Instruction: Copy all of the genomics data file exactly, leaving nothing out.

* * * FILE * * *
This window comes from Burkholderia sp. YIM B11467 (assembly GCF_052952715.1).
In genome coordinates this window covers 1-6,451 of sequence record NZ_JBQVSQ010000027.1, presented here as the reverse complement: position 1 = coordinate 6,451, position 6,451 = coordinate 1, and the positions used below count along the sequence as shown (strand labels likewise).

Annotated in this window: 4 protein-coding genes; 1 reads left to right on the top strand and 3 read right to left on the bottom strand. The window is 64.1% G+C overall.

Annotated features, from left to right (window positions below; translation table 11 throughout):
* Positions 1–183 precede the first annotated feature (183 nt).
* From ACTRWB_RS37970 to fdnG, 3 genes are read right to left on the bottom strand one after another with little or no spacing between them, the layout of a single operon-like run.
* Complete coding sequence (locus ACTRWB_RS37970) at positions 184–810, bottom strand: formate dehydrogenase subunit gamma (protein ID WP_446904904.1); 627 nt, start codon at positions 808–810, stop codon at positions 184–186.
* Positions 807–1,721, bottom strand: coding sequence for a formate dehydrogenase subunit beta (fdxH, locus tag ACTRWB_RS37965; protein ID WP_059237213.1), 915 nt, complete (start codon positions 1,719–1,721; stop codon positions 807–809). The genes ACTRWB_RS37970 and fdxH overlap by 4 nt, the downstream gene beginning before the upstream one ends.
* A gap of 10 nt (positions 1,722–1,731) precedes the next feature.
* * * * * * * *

This window comes from Burkholderia sp. YIM B11467 (assembly GCF_052952715.1).
In genome coordinates this window covers 1-6,451 of sequence record NZ_JBQVSQ010000027.1, presented here as the reverse complement: position 1 = coordinate 6,451, position 6,451 = coordinate 1, and the positions used below count along the sequence as shown (strand labels likewise).

Annotated in this window: 4 protein-coding genes; 1 reads left to right on the top strand and 3 read right to left on the bottom strand. The window is 64.1% G+C overall.

Annotated features, from left to right (window positions below; translation table 11 throughout):
* Positions 1–183 precede the first annotated feature (183 nt).
* From ACTRWB_RS37970 to fdnG, 3 genes are read right to left on the bottom strand one after another with little or no spacing between them, the layout of a single operon-like run.
* Complete coding sequence (locus ACTRWB_RS37970) at positions 184–810, bottom strand: formate dehydrogenase subunit gamma (protein ID WP_446904904.1); 627 nt, start codon at positions 808–810, stop codon at positions 184–186.
* Positions 807–1,721, bottom strand: coding sequence for a formate dehydrogenase subunit beta (fdxH, locus tag ACTRWB_RS37965; protein ID WP_059237213.1), 915 nt, complete (start codon positions 1,719–1,721; stop codon positions 807–809). The genes ACTRWB_RS37970 and fdxH overlap by 4 nt, the downstream gene beginning before the upstream one ends.
* A gap of 10 nt (positions 1,722–1,731) precedes the next feature.